The Reichserntedankfeste, © Museum Hameln

The Reichserntedankfeste

(Reichs Harvest Festival)

The Reichserntedankfeste, © Museum Hameln

Postcard motifs for Reich harvest festivals

N.N., 1933

Aerial photograph of the convention site

N.N., after 1934

The space design is plain. At the foot of the hill (below) stands the rostrum, and opposite is the platform for guests of honour.  They are connected by a central avenue called the “Führer’s walkway”. The oval festival site, surrounded by flags, in which the visiting masses took up their places, was constantly levelled and widened from 1933, so that the field was eventually 600 metres long and 300 metres wide. 

Convention site at Bückeberg viewed from the northwest 

Hamelin city map for the Reich harvest festival, 1936

In the summer of 1933, the decision was taken to plan a National Socialist mass meeting for the farmers. “Why the Bückeberg? […] Here! the hometown of Hermann of the Cherusci! Here! the hometown of Horst Wessel! – crossing again and again, intersection: Bückeberg near Hamelin.” This was how the propaganda explained it. Actually, however, there were practical reasons: Hamelin was conveniently situated and the site itself largely belonged to the Prussian state.

Hamelin City Archive

Design of a stadium, © Museum Hameln

Design of a stadium at the Bückeberg

Hamelin, 1938

The site at Bückeberg was only used for one day per year. To change this, an “arena” was designed in 1938 which was intended to host sporting events. Hitler refused the plan, however: No large-scale constructions at the Bückeberg, so that the Reich harvest festival continued as a festival in “free nature”. 

Hamelin-Pyrmont District Archive

The photographs, © Museum Hameln

Hitler in Hamelin, © Museum Hameln

The filled event site from the upper rostrum

Hans Pusen, presumably 1933

The individual merges into the whole, they should feel part of the “national community”.

Hanover History Museum 

View from the rostrum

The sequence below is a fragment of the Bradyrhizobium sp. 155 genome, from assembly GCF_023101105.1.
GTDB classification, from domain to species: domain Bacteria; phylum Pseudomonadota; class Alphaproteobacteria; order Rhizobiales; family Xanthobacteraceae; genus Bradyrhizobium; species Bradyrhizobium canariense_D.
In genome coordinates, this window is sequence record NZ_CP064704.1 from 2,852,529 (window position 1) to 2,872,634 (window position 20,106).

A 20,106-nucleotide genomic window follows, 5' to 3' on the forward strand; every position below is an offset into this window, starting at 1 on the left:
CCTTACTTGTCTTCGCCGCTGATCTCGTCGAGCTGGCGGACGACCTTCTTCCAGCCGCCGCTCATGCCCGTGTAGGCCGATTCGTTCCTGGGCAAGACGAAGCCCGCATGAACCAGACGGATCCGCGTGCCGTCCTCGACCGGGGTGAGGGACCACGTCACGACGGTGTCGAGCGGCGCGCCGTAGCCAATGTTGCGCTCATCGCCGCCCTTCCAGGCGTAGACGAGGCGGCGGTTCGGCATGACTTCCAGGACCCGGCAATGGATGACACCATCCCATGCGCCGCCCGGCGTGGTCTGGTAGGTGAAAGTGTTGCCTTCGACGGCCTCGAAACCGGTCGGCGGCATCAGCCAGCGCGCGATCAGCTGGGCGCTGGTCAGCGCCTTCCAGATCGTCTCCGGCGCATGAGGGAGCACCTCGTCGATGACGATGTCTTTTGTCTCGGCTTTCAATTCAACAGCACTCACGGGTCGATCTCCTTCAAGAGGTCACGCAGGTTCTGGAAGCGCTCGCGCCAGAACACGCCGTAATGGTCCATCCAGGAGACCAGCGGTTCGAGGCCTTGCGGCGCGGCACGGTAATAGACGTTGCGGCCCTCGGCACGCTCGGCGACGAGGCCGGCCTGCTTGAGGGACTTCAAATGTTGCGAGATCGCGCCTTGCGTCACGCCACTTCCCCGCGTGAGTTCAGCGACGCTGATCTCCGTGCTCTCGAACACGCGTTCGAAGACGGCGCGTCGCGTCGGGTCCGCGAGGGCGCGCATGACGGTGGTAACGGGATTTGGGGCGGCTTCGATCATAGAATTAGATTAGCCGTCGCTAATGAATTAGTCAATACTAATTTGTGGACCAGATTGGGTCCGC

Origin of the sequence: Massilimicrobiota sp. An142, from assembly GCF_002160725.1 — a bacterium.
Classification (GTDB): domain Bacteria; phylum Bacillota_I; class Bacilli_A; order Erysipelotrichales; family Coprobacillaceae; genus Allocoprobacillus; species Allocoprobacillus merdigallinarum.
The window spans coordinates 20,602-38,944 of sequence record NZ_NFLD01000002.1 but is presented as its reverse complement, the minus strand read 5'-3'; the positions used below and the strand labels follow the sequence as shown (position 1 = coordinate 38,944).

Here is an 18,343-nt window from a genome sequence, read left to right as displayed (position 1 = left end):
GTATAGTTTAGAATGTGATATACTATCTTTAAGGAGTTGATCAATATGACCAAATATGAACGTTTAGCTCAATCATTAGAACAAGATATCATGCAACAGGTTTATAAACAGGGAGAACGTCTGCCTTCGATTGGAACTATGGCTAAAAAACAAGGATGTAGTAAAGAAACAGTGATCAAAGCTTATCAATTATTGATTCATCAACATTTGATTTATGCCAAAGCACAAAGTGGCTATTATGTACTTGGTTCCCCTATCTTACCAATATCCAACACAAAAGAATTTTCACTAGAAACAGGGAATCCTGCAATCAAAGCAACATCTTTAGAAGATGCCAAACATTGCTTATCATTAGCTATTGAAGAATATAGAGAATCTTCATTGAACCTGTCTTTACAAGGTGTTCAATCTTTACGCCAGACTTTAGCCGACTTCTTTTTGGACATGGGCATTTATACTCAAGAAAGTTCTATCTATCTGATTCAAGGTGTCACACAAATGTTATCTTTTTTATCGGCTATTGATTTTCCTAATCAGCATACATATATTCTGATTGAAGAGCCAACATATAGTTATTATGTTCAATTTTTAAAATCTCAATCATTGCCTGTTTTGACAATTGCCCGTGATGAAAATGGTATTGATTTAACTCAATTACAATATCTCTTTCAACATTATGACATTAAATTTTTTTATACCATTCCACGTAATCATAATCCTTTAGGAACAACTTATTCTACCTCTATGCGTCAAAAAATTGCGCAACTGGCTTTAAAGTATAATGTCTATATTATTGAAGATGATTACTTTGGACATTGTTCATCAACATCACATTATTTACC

N.N., undated 

Officially – and thus likely exaggerated – the number of visitors was stated to be 500,000 in 1933 and 1.2 million in 1937.

Visitor columns on the way to the Bückeberg

Hans Pusen (2x), 1933 | N.N., undated

The approach of the visitors was strictly regimented: on fixed paths at fixed times. Additional pontoon bridges led across the river from the group accommodation lying to the west of the Weser. 

Hanover History Museum | Hamelin Museum

Arrival of senior Party and Government members 

N.N., 1934

The representatives of the National Socialist regime arrived in more comfort. In 1934,  Heinrich Himmler (SS Reichsführer in black SS uniform) and Werner von Blomberg (Reich Defence Minister, in Reich Defence uniform) arrived by ship at the state ceremony, among others. 

Hamelin City Archive

The visitors arrive at the festival ground

Hans Pusen, presumably 1933 | N.N., presumably 1933

The impression of a “national consecration site” was intended to be conveyed to the visitors by the garland of Swastika flags. The visitors were not allowed to move freely, however! From 1934, each column was assigned its own area on the festival grounds.

Hanover History Museum | Hamelin Museum

Waiting audience at the festival site

Hans Pusen (2x), presumably 1933 | Ernst Hampel, presumably 1933

The visitors had to wait for hours on the festival grounds until Hitler arrived. There was little entertainment to stave off boredom, or if so, it did not reach the whole throng of people.

Hannover History Museum | Hannover City Archive 

Adolf Hitler in Hamelin and on the road to Bückeberg 

Heinrich Blesius, 1933 | N.N. (2x), 1933 or 1935, undated